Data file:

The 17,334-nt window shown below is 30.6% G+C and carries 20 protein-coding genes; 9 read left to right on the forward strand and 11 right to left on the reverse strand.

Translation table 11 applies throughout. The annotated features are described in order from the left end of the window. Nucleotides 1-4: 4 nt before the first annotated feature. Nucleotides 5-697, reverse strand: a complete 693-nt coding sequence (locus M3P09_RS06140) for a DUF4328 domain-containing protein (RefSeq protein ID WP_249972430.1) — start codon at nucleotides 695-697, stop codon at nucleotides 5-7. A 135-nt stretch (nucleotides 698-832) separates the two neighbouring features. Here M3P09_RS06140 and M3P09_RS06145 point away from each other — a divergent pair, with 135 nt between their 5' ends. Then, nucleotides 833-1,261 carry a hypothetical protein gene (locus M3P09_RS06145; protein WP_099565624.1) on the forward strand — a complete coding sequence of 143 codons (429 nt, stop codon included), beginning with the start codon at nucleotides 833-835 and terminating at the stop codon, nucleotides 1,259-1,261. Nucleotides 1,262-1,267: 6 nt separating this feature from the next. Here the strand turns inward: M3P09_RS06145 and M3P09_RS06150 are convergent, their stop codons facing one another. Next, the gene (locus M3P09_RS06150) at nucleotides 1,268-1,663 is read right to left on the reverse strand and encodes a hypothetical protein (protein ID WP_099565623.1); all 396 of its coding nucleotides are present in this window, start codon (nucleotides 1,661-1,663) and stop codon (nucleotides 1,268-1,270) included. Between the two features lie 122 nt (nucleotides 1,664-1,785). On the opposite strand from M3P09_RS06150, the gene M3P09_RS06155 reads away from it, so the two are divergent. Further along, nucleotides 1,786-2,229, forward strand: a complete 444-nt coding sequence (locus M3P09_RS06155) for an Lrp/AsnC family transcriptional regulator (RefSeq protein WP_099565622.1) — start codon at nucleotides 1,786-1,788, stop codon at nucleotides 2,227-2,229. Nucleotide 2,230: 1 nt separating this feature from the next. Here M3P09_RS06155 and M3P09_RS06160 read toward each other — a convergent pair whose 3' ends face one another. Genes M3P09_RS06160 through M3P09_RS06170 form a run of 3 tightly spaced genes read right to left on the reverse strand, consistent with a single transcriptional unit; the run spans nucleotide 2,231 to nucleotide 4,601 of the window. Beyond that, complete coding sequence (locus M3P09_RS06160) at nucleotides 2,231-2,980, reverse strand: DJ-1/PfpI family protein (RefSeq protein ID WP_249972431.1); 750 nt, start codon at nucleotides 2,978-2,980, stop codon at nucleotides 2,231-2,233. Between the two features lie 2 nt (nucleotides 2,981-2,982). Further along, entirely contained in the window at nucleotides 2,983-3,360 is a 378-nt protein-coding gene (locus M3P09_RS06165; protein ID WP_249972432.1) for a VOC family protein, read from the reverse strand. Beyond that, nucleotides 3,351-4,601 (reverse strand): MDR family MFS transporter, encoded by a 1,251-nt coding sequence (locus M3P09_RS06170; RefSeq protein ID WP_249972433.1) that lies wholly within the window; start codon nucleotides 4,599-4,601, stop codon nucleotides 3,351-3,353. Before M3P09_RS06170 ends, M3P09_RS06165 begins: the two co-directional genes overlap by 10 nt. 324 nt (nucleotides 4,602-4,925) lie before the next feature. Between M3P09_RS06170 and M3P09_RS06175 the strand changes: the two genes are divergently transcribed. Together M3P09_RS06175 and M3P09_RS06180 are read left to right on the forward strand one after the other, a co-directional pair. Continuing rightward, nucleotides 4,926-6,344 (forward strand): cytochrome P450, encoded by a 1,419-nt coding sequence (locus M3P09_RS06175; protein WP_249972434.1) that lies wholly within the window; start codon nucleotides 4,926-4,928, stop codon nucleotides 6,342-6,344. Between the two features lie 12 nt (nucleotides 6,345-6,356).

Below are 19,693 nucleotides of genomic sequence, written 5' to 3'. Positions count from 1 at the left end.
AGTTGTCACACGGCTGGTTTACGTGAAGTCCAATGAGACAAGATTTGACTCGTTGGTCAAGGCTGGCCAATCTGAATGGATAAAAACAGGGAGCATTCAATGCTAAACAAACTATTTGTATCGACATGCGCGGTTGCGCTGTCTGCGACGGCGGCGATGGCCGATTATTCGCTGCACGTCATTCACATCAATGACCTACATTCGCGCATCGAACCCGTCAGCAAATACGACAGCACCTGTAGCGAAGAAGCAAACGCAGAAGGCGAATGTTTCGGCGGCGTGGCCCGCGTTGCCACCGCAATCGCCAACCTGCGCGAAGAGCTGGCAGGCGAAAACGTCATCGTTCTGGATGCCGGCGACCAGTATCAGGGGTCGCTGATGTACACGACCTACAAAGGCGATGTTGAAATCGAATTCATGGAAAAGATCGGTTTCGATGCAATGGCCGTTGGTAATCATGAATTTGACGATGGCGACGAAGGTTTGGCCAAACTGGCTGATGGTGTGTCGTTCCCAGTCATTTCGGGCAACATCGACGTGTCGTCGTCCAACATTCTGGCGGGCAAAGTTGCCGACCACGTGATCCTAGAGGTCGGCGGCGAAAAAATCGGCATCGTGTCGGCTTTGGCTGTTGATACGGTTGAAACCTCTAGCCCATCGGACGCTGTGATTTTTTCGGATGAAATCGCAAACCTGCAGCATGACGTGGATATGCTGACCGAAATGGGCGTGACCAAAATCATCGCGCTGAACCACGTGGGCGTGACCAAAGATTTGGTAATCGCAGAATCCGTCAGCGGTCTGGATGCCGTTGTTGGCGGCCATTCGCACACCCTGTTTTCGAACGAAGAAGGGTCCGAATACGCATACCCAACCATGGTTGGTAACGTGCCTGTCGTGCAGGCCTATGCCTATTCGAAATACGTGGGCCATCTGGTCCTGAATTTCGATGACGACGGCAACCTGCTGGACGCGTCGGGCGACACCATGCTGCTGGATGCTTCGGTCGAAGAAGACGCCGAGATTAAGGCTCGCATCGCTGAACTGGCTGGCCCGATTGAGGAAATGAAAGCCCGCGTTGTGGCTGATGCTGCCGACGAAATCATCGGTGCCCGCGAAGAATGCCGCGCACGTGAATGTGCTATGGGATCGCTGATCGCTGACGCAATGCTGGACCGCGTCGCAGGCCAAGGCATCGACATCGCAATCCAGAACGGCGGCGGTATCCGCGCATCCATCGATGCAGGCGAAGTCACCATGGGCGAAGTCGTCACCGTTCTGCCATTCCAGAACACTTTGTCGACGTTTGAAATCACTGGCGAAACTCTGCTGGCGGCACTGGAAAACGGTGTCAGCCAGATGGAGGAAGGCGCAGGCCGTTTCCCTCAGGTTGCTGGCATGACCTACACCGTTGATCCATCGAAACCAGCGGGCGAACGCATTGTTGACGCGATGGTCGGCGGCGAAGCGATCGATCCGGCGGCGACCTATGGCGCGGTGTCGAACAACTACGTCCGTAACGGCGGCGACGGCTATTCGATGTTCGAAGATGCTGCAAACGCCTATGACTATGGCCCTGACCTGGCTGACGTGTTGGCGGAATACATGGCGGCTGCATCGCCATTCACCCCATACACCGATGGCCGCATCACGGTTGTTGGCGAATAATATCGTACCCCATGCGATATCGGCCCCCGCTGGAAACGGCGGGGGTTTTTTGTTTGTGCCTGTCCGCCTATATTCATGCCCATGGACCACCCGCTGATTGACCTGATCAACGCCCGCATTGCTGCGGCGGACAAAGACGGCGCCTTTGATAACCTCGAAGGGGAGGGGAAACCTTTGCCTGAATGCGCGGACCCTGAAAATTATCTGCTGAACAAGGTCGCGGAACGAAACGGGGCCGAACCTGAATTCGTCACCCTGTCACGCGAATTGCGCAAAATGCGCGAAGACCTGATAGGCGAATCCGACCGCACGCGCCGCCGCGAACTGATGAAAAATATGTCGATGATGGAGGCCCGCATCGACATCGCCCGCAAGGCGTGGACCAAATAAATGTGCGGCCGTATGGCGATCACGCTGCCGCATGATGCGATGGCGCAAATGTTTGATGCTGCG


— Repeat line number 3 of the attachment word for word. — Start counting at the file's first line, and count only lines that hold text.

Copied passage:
Below are 19,693 nucleotides of genomic sequence, written 5' to 3'. Positions count from 1 at the left end.